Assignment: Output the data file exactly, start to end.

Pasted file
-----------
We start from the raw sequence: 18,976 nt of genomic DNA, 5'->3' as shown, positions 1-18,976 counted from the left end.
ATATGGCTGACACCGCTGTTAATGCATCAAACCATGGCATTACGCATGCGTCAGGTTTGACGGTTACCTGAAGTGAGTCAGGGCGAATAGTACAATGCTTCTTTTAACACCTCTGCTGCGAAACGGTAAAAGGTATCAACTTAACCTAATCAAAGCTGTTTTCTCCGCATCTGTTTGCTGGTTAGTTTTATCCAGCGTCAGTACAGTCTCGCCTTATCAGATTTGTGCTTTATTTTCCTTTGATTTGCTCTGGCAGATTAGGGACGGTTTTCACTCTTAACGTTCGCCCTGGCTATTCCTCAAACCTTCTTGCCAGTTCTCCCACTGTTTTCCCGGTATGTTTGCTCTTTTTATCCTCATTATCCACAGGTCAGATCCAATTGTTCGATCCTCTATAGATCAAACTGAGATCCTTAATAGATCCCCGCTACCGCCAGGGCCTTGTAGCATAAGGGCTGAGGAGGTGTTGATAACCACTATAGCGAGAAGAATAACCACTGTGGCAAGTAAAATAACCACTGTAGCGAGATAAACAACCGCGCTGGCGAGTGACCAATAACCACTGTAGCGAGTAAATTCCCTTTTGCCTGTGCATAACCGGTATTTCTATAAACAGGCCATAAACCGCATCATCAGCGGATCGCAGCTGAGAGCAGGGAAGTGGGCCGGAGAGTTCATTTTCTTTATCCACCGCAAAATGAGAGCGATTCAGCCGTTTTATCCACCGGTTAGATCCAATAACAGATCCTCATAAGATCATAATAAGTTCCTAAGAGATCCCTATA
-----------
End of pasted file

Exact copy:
We start from the raw sequence: 18,976 nt of genomic DNA, 5'->3' as shown, positions 1-18,976 counted from the left end.
ATATGGCTGACACCGCTGTTAATGCATCAAACCATGGCATTACGCATGCGTCAGGTTTGACGGTTACCTGAAGTGAGTCAGGGCGAATAGTACAATGCTTCTTTTAACACCTCTGCTGCGAAACGGTAAAAGGTATCAACTTAACCTAATCAAAGCTGTTTTCTCCGCATCTGTTTGCTGGTTAGTTTTATCCAGCGTCAGTACAGTCTCGCCTTATCAGATTTGTGCTTTATTTTCCTTTGATTTGCTCTGGCAGATTAGGGACGGTTTTCACTCTTAACGTTCGCCCTGGCTATTCCTCAAACCTTCTTGCCAGTTCTCCCACTGTTTTCCCGGTATGTTTGCTCTTTTTATCCTCATTATCCACAGGTCAGATCCAATTGTTCGATCCTCTATAGATCAAACTGAGATCCTTAATAGATCCCCGCTACCGCCAGGGCCTTGTAGCATAAGGGCTGAGGAGGTGTTGATAACCACTATAGCGAGAAGAATAACCACTGTGGCAAGTAAAATAACCACTGTAGCGAGATAAACAACCGCGCTGGCGAGTGACCAATAACCACTGTAGCGAGTAAATTCCCTTTTGCCTGTGCATAACCGGTATTTCTATAAACAGGCCATAAACCGCATCATCAGCGGATCGCAGCTGAGAGCAGGGAAGTGGGCCGGAGAGTTCATTTTCTTTATCCACCGCAAAATGAGAGCGATTCAGCCGTTTTATCCACCGGTTAGATCCAATAACAGATCCTCATAAGATCATAATAAGTTCCTAAGAGATCCCTATA